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Judgments of Supreme Court of India and High Courts

Shri. Shashank S/O. Mohanlal … vs Sau. Pallavi W/O. Shashank … on 31 January, 2018

1

IN THE HIGH COURT OF JUDICATURE AT BOMBAY,

NAGPUR BENCH : NAGPUR

Criminal Writ Petition No. 150 of 2017

Petitioner : Shashank Mohanlal Rangari, aged about 35
years, Occ: service, presently residing at Type-
III, GSI Colony, Malviya Nagar, Jaipur,
permanent resident of 455, New Babhulkheda,
Near Maitri Boudha Vihar, Post Bhagwan Nagar,
P. S. Ajni, Nagpur

Versus

Respondent: Sau Pallavi w/o Shashank Rangari, aged about

27 years, Occ: service, resident of c/o Sunil P.
Rahulkar, Gali No. 3, Kunjilalpeth, Nagpur

Shri A. G. Bambal, Advocate for petitioner.

Shri R. M. Daruwala, Advocate for respondent

Coram : S. B. Shukre, J

Dated : 31st January 2018

Oral Judgment

1. Heard. Rule. Rule made returnable forthwith by consent of

parties.

2. The first challenge of the petitioner to the impugned order

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dated 8th December 2016 granting interim maintenance of Rs. 1500/- per

month passed by the Family Court-II, Nagpur is that those deductions

apart from the statutory deductions were not considered by the Family

Court though they ought to have been considered. This is not agreed to

by learned counsel for the respondent.

3. The law is well settled on the point of which deductions from

the salary ought to be considered and which ought to be excluded while

deciding the quantum of maintenance allowance payable by one party to

the other. The law requires that only statutory deductions be considered

ignoring all other deductions from the salary. As of now , the impugned

order discloses that this law has been followed by the learned Judge of

Family Court. The first challenge is, therefore, rejected.

4. The second challenge to the impugned order is about

granting of interim maintenance from the date of application i.e.

14.8.2015 without recording any reasons as per the law laid down by the

Hon’ble Apex Court in Jaiminiben Hirenbhai Vyas and anr v. Hirenbhai

Rameshchandra Vyas and anr reported in 2015 ALL MR (Cri) 376 (SC).

Learned counsel for the respondent submits that the ratio of the above

judgment is applicable only to final order and not to the impugned order,

which is an interim order.

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5. In the case of Jaiminiben Hirenbhai Vyas and anr v.

Hirenbhai Rameshchandra Vyas and anr (supra), the Hon’ble Supreme

Court has held that Section 354 (6) Cr. P. C. prescribes that every court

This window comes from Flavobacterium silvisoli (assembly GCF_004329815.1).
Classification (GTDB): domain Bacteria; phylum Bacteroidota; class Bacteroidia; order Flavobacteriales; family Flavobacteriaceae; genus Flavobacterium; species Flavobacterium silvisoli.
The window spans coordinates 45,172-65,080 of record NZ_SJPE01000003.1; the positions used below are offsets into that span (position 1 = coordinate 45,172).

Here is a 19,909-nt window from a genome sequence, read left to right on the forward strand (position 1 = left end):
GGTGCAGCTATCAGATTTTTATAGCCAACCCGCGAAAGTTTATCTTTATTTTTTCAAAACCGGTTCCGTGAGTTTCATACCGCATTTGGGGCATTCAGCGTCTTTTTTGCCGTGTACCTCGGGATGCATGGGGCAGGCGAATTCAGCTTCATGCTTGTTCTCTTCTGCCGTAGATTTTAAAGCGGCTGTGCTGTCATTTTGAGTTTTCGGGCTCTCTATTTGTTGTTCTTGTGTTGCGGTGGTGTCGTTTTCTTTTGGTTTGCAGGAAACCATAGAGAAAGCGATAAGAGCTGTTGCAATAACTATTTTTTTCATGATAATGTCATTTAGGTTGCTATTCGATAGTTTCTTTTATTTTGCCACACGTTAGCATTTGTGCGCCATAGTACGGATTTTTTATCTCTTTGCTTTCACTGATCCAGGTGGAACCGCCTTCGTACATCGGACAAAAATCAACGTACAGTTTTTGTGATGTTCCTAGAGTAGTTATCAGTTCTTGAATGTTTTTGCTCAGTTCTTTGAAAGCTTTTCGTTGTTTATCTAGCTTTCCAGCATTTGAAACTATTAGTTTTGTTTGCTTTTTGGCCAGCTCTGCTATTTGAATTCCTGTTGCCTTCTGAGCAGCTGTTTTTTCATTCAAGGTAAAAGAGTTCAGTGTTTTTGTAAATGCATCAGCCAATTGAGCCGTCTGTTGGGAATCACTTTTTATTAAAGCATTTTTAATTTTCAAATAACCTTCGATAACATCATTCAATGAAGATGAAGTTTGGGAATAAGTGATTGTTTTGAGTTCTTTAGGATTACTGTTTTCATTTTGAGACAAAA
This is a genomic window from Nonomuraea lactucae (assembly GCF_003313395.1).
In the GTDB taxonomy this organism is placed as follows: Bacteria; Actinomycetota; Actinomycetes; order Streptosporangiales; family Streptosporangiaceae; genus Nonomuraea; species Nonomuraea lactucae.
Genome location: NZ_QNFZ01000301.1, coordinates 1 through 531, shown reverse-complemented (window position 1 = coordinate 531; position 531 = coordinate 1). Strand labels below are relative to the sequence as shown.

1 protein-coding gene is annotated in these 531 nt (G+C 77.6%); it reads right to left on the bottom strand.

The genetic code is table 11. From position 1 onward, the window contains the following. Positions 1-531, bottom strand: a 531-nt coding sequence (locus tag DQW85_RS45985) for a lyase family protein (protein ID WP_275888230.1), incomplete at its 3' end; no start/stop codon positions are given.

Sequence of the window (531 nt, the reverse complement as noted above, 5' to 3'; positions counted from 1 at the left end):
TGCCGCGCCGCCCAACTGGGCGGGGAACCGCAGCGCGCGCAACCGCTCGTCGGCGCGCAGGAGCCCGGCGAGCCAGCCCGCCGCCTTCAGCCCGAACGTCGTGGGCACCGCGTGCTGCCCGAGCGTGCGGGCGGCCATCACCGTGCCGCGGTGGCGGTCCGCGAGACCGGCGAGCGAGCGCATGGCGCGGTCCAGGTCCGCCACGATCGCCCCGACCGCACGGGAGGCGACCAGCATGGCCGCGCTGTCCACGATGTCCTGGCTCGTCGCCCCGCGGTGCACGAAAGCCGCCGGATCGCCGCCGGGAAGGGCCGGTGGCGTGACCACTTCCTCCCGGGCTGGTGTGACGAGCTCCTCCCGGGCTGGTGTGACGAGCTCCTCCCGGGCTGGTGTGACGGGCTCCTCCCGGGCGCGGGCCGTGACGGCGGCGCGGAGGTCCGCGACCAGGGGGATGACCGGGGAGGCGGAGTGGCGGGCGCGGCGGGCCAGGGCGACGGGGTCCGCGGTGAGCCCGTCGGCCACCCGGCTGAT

passing a final order under Section 125 or Section 117 of Cr. P. C. and

orders under sections mentioned therein, must state the reasons in

support of the order passed by it. The Hon’ble Supreme Court further

held that since application under Section 125 Cr. P. C. grants

discretionary power to the Court to direct payment of maintenance either

from the date of order or from the date of application for maintenance, it

would be necessary for the Court to record reasons when it directs

payment of maintenance in both cases, either from the date of

application or from the date of order. The Hon’ble Supreme Court has

held that sub-section (2) of section 125 Cr. P. C. must be construed with

sub-section (6) of Section 354 Cr. P. C.

6. Although Section 354 (6) Cr. P. C. requires reasons to be

recorded while passing the final order under Section 125 Cr. P. C., the

provision cannot be ignored even when it comes to passing of an interim

order of maintenance under Section 125 Cr. P. C. for the reason that even

such an order must necessarily be passed upon sound reasons and those

reasons should be capable of explaining the purpose of passing the order

effective from a particular date i.e. the date of the order or the date of the

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interim maintenance application. What is applied to a final order would

also have to be applied to an interim order where law requires that

interim order must always be steeped in reason.

7. Needless to say, it is settled law that even an interim order

passed under Section 125 Cr. P. C. must show the reason or the logic

behind the order. Therefore, I am of the view that the law laid down by

the Hon’ble Apex Court would also have its application to the interim

order of maintenance passed under Section 125 Cr. P. C.

8. In the present case, no reasons are recorded by the learned

Judge of Family Court in making effective the impugned order from the

date of interim maintenance application, which is not consistent with the

legal position which is just explained. Therefore, to this extent,

modification of the impugned order would be necessary. In my

considered view, the modification of the impugned order must be made

here only, as remanding of the application to the Family Court for this

reason only may not be appropriate for it will involve delay and prospect

of pushing the respondent to the stage of vagrancy and she would be left

with no maintenance amount coming her way.

9. Accordingly, the impugned order is modified by directing

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that the interim maintenance of Rs. 1500/- per month shall be paid by the

petitioner to the respondent with effect from 8.12.2016, the date of order,

till final disposal of the petition. However, it is made clear that the

question of granting final maintenance, if any, from the date of petition

i.e. 14.8.2016 is kept open to be adjudicated on merits and the Family

Court shall not be influenced by any of the observations made on facts by

this Court.

10. In the result, writ petition is partly allowed in the above

terms. Rule is made absolute accordingly. No costs.

S. B. SHUKRE, J

joshi

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